Here’s the thing. If you can’t spot the sucker in your first half hour at the table, then you’re the sucker – MATT DAMON from the movie Rounders
I think most of us will agree in order to be successful trading we need some kind of an edge. A good friend or relative who is willing to give us inside information where he is employed always works well, but most of us have to rely on something more fundamental or technical. I realize there are gifted people out there who have the ability to disseminate large amounts of information and draw accurate conclusions based on fundamental analysis, but I have always used technical analysis to gain my edge.
We use a model that is comprised of multiple trading systems, money management strategies and psychological disciplines, each of which give us an independent edge in that respective area. The combination of the three however is what really adds up to very playable over all edge.
When building an edge one must first consider what will drive the performance. Is it volatility, overbought and oversold counter trend conditions, or trends? Also how will you protect the capital when these conditions are not dominant?
Let’s examine one of the models that we use which is dependent on trends. It was developed in a joint effort between Angus Jackson, Inc. and Traders Tech., Inc. For all intent and purpose it is a trend capturing approach. The first basic concept that needs to be understood is we need trends to succeed and a way of protecting the capital when markets are not trending.
Dean Hoffman, system developer and president of Traders Tech said “When you think about it, trends can be seen everywhere. Temperatures gradually trend from warm to cold as winter approaches. The demand for gasoline gradually trends higher during the summer driving months. Ground moisture trends from moist to dry when a drought approaches, and interest rates trend from high to low or low to high over time, and so on. All these events, whether seemingly natural or unnatural, can create sustained price trends in the futures market, and it is from these trends that we can try to profit.”
The real difference among traders is how they determine the beginning and end of a trend. A trader may define the starting point of a trend as something as basic as a change in the direction of a moving average. Counter-trend traders, on the other hand, might use this same indicator as a sign that the market is overbought and getting ready to head lower. Both are potentially correct depending on their exits. The real question is how can we quantify these trading approaches and code them into profitable trading systems.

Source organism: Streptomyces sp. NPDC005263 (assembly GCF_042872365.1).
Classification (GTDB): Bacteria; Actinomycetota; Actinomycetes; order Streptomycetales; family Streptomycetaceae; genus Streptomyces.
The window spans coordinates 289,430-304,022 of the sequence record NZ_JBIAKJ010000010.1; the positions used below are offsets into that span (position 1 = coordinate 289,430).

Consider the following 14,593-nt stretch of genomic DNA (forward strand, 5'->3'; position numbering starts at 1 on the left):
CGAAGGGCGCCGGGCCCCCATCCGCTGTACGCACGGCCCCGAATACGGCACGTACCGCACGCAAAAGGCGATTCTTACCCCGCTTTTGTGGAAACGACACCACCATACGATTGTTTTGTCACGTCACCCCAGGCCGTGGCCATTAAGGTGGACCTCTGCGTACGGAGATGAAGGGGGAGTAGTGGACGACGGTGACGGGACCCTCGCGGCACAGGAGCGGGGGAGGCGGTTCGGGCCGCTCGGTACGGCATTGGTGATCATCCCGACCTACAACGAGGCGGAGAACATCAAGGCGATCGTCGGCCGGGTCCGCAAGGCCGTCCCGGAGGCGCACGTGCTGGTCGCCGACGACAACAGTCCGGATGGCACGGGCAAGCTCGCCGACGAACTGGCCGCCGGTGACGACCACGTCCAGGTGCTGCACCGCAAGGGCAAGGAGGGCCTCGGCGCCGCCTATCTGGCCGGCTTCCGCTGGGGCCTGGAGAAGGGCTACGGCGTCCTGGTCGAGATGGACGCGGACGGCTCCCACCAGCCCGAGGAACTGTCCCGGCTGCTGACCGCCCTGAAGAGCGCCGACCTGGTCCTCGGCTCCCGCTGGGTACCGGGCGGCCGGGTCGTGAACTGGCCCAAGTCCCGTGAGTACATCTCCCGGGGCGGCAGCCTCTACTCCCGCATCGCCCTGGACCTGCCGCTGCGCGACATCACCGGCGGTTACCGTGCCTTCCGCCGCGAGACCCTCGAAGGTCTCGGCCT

Along with entry and exit methods, a trader must also have a position sizing and money management plan. Even if his entry and exit points are 90% accurate, if a trader risks it all on every trade, at some point the odds are substantially in favor of him losing all his money. By the same token, a system that is only accurate 10% of the time but has proper money management could do well. The bottom line is that traders need to know precisely how much of their account to put at risk in any given trade. It is also necessary to know how many positions to buy or sell whenever there is a signal. An expert system should provide traders with all this information and therefore an edge.
The final piece of the puzzle is proper trading psychology. It does not matter how brilliant a trader’s systems are, if he is unable to take the heat during the inevitable drawdown periods, he will fail. By the same token, if he gets too ecstatic during winning periods, he will also tend to fail. The key is emotional consistency. A trader must have complete confidence in his approach. This is where extensive (and proper) testing can help. Testing can help to build up solid proof that what a trader is doing works over the long run.
The more small edges a trader can build, the greater the probability of success. The small edges built into each system combined with those built into the money management and the psychological discipline will add up to enough total edge to trade with success.